The Use of Spatial Analysis and Participatory Approaches in Strategic Environmental Assessment (SEA)

Identifying and Predicting the Ecological Impacts of Development on the Kwazulu-Natal North Coast of South Africa

Doctor of Philosophy (D. Phil) dissertation, University of KwaZulu-Natal

Fathima Ahmed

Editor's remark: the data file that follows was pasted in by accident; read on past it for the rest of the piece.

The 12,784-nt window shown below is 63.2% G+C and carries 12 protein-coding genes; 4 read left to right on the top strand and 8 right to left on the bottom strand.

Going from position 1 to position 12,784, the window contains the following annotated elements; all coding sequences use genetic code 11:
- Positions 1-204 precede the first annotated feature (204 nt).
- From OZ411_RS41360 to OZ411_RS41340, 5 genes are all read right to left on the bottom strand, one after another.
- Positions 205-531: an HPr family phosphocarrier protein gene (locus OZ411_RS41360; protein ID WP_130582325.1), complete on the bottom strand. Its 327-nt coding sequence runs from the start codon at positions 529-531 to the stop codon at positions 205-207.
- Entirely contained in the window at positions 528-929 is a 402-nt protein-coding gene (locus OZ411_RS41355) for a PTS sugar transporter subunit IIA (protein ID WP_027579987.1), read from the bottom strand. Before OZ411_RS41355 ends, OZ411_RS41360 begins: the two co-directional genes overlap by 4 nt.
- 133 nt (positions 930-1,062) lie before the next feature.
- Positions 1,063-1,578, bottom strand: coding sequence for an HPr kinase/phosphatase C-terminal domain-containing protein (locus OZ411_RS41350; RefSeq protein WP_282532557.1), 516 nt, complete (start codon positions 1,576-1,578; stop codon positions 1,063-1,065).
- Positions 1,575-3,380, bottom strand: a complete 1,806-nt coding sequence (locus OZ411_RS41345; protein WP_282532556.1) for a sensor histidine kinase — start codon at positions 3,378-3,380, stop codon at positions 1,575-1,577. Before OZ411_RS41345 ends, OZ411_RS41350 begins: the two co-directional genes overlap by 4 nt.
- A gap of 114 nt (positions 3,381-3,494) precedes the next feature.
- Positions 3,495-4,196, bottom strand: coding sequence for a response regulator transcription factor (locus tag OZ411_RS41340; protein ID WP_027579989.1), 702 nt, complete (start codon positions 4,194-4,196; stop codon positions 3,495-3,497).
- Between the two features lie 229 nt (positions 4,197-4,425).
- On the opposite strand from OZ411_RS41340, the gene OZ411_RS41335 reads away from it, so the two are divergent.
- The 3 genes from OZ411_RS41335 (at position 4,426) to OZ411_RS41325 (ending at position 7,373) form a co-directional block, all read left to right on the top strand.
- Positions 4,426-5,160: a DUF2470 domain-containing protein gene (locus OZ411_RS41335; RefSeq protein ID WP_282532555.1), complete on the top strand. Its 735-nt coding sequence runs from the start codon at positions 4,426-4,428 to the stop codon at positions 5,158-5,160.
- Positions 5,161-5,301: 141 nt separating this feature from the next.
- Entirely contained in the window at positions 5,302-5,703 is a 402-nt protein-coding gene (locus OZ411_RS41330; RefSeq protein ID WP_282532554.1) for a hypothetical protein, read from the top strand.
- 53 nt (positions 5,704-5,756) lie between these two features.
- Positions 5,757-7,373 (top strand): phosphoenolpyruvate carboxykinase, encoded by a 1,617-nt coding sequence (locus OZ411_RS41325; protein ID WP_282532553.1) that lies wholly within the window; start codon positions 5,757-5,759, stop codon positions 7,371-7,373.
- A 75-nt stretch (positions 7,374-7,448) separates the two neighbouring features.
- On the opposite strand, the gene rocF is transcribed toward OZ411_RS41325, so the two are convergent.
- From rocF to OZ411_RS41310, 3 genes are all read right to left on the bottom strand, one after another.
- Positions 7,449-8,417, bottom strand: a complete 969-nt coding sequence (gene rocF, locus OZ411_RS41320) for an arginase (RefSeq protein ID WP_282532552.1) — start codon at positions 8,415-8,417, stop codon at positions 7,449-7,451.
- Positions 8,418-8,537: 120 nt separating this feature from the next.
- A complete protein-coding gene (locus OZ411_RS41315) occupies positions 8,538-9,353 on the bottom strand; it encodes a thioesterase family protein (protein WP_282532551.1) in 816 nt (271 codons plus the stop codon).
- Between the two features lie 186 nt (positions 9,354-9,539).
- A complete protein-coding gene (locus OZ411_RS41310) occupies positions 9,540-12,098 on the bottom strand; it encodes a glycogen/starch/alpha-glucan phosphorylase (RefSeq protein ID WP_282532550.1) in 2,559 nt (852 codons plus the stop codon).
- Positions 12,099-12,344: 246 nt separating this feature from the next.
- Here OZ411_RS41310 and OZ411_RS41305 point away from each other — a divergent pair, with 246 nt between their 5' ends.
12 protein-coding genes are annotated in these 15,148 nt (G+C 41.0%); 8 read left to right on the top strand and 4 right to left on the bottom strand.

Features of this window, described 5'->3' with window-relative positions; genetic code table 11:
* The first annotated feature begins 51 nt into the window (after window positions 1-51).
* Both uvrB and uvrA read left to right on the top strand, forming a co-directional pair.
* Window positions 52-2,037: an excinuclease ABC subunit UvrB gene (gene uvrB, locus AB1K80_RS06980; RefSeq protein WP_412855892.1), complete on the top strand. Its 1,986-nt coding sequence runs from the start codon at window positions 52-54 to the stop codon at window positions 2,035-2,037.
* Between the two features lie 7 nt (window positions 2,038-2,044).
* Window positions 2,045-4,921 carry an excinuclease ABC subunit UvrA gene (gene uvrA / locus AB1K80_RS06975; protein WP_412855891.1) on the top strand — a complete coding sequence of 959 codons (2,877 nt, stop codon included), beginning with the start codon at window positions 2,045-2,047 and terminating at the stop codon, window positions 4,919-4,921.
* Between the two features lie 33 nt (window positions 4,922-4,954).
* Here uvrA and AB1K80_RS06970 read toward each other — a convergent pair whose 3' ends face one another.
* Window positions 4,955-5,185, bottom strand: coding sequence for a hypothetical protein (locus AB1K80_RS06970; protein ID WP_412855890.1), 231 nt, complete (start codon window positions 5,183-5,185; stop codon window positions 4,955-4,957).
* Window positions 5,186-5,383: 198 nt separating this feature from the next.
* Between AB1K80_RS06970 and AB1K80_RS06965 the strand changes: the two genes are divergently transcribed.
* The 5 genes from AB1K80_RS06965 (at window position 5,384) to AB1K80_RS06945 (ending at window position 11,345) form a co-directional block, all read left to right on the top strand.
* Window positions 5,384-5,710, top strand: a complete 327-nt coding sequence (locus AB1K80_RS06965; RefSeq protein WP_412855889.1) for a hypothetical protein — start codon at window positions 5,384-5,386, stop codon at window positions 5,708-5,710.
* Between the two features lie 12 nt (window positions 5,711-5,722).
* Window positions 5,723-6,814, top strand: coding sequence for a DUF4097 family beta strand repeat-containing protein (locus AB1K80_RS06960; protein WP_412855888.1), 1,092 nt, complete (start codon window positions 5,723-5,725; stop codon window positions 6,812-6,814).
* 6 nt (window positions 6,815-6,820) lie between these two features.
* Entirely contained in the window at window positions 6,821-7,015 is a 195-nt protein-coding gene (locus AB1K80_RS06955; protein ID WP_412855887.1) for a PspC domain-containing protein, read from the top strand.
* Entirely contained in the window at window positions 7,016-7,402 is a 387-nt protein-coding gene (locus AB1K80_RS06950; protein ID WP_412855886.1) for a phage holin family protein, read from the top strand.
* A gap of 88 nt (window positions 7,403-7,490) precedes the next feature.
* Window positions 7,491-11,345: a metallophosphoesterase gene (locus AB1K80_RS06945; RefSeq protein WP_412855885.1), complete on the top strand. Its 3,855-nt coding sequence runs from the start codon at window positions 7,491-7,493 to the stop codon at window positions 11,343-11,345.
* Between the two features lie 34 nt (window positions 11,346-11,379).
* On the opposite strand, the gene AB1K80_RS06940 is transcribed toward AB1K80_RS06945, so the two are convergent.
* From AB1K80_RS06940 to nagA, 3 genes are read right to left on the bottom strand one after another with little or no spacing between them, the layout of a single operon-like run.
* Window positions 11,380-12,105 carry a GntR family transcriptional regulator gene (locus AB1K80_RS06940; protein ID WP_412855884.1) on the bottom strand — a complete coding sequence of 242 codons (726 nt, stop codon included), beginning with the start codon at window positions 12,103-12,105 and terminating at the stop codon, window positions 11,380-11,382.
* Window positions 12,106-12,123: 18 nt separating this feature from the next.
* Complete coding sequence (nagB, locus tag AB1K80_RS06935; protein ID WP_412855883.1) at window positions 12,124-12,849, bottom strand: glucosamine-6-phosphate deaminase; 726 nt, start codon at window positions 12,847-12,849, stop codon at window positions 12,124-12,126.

“The high pressures for coastal development, translated as prolific land cover transformation, coupled with the weaknesses of management to protect the environment has led to the gradual deterioration of environmental conditions in many coastal areas. Land use decisions in coastal areas are based on opportunities and constraints affected by both biophysical and socio-economic drivers, and hence present one of the main issues integrating the large debate on sustainable development in coastal zones (Lourenço and Machado, 2007: 1). The aim of this study is to investigate the effectiveness of the integration of spatial analysis and participatory approaches in SEA (particularly its ability to identify and predict ecological impacts) on the KwaZulu-Natal north coast of South Africa. The study adopted a conceptual framework based on landscape ecology, which was underpinned within the overarching political ecology framework. The former underscores the importance of integration, while the latter critiques the institutionalization of environmental concerns, which are characterized by inequalities in terms of social and political power and of how problems are defined, mediated and resolved. Hence this conceptual framework was considered appropriate to assess the strategic environmental issues pertaining to the coastal zone on the KwaZulu-Natal north coast. The researcher used participatory methods, primarily focus group discussions (which included venn diagramming, ranking exercises and participatory mapping) which were triangulated with both quantitative and qualitative methods as part of an integrated impact assessment. These relate to the use of semistructured questionnaires which were administered to a purposive sample of six key stakeholder interest groups within the study area. A spatial GIS time series analysis of land use and cover change was employed to determine baseline conditions, changes in the state of key ecosystems, key development drivers and emerging threats. Additionally, a policy and institutional review was undertaken. The analysis revealed that major natural land cover classes are in decline in the study area,within a time period of less than 10 years. The most sensitive ecosystems were found to be grasslands (-19.99%), coastal forest (-40%), wetlands (-37.49%) and secondary dunes (-21.44%). Furthermore, agriculture and forestry are also indicating severe declines. The reasons attributed to this transformation of land cover are increasingly being linked with economic motives such as individual private land-owner dynamics, tourism growth and development in the area. Furthermore, the policy agendas are clearly economically motivated. These losses signify the cumulative decline in ecosystem goods and services, and could undermine pose risks to the society that relies on them either directly or indirectly. One of the main considerations in this research endeavor was to formulate a Strategic Environmental Assessment (SEA) Framework to inform future ICZM in the study area. SEA is planning with a long-term perspective, with a focus on a spatial rather than a project level, an element that is clearly lacking in the current development scenario of this coastline. It is critical that the SEA Framework advocated in this study include a range of variables that will permit short-term, medium-term and long-term monitoring and evaluation aimed at ensuring sustainable planning in the area.”

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